This is our first season hosting a daytime Owls group that spans the ages of 9-12. And it's been fun to experience the natural world with these wise ones! There are many varied interests in the group: turtles, recycling, birds, salamanders, knot-tying, owls... the list goes on and on.
These children are concerned about nature being cared for and kept clean. They are passionate about the future, and dream about the kind of world they'd like to see: one where people get along and everyone has enough.
They like to play games, build together, work in their journals, sit quietly in the woods during "sit spot" time, go for long exploration hikes, and ask questions.
They pick up garbage that they find along our journeys, making the park cleaner for others to enjoy.
They notice creatures. Some of the ones on our list so far this spring: great blue heron, caspian tern, osprey, hawk, mallard ducks, damselfly nymphs, dragonfly nymphs, bees, salamanders, tadpoles, cabbage white butterflies, painted turtles, and more...
Each week, they bring curiosity and questions and stories and laughter. Here's a glimpse into some of our weeks so far this spring:
And here's a blessing to end this post - one that we've used with our Owls during our closing circle time:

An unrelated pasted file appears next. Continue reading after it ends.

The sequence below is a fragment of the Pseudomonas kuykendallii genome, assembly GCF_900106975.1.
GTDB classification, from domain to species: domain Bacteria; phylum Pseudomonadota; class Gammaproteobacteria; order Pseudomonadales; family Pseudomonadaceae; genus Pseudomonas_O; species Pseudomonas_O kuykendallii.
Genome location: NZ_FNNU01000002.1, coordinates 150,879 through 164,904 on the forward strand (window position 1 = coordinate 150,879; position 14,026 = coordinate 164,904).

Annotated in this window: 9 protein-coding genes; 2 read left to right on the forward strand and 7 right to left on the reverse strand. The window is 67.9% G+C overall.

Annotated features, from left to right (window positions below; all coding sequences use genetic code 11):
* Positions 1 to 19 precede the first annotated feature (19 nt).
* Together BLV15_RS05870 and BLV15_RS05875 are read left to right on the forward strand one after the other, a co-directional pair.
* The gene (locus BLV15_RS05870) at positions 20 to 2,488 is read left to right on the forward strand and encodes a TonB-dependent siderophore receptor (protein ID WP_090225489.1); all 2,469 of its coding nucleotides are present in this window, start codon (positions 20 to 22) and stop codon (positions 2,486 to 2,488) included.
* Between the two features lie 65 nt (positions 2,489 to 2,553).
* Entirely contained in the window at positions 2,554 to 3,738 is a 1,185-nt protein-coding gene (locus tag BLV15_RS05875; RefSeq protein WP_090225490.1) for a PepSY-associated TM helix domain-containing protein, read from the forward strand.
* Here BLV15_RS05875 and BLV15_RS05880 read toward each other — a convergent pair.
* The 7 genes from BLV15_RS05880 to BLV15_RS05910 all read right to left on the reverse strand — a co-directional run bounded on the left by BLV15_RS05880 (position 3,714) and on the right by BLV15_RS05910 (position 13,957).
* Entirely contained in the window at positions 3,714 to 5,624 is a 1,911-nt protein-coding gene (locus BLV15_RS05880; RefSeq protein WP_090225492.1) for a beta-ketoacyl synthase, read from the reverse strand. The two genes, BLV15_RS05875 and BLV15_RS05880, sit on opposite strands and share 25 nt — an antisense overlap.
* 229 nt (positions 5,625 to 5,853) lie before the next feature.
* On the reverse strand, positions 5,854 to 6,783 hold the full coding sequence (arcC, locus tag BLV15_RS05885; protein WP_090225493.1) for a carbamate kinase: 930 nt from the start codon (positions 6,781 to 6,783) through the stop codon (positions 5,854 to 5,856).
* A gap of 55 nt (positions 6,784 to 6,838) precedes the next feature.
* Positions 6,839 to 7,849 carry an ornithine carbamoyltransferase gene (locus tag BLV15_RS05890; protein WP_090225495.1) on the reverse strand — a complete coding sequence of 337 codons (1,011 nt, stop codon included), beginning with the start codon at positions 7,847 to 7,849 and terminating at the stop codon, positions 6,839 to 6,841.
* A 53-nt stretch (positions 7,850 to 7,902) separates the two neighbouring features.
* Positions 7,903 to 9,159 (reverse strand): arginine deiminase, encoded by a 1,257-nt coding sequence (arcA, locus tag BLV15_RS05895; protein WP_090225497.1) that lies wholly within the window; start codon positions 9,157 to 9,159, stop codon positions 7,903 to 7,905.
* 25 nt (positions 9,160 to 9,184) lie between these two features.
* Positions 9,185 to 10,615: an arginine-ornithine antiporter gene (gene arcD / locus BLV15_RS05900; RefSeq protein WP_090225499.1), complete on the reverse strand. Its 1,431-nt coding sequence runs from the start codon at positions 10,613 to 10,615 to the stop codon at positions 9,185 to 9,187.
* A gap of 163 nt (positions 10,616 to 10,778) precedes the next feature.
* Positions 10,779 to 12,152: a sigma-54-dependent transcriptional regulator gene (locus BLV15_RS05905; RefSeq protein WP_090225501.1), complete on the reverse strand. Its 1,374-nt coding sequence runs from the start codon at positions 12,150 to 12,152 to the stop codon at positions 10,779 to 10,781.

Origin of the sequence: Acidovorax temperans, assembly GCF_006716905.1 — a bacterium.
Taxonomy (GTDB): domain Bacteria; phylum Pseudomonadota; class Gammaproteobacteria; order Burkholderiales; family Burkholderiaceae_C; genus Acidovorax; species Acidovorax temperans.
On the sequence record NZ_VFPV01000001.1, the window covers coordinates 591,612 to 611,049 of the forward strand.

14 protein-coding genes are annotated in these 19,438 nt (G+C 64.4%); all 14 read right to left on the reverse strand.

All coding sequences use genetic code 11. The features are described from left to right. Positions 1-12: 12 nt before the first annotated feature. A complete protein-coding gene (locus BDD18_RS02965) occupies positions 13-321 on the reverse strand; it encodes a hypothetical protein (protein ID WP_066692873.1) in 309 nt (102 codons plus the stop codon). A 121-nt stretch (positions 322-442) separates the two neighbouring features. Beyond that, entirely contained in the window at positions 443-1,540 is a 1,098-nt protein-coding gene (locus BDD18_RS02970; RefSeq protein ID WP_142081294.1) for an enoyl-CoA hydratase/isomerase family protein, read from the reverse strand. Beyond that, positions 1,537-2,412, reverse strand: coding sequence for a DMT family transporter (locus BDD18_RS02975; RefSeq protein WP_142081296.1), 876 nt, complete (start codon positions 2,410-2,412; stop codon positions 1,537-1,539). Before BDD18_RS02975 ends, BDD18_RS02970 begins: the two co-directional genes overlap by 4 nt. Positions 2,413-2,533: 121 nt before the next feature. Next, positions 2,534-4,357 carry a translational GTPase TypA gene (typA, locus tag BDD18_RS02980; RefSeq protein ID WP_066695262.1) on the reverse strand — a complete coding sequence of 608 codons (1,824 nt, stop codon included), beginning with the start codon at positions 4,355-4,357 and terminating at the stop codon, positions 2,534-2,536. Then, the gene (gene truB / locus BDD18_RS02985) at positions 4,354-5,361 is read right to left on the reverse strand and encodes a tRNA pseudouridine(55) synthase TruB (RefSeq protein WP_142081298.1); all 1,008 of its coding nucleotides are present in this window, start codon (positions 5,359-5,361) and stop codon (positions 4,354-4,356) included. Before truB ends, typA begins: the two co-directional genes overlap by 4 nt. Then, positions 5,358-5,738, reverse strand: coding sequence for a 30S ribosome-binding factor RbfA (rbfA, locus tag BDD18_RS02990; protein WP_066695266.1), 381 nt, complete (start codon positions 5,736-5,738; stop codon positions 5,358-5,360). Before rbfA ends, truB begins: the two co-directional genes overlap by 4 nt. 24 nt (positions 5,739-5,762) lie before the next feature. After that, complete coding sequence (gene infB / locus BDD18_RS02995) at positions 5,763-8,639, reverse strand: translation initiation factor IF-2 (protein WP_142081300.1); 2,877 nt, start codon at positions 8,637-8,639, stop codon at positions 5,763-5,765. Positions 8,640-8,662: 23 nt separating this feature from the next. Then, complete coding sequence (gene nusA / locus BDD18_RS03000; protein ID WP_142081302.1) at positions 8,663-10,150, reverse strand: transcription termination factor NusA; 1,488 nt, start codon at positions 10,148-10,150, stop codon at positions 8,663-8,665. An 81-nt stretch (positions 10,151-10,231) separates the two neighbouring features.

"May the sunshine always be
May the air we breathe be clean
May the grass and trees for us,
Be forever green,
And may we find peace everywhere
And bring it everywhere we go."
Our time together is full of small things, and the Thursday PM Polliwogs love to examine and experiemce these small things!
Small things are squirmy, like worms under logs.
Small things are cute, like a baby painted turtle the size of a quarter.
Small things are fascinating, like a sleepy red-backed salamander.
Small things are swimmy and fast, like dragonfly and damselfly nymphs, and pond polliwogs.
Small things are wet and cool, straight from the pond.
Small things are adventures, balancing on logs, discovering new pathways.
Small things are play and imagination, creating concoctions and tea parties in the woods.
Small things are sticks, the versatile play-toys of the forest.
Small things are friendships, built one forest school week at a time.
Some days, our time together just is pure magic. Do you know what I mean? Similar to last Thursday, when our Thursday Foxes focused on nests, and then low and behold, a nest came to us... Monday's Foxes were equally lucky this week! Here's what happened: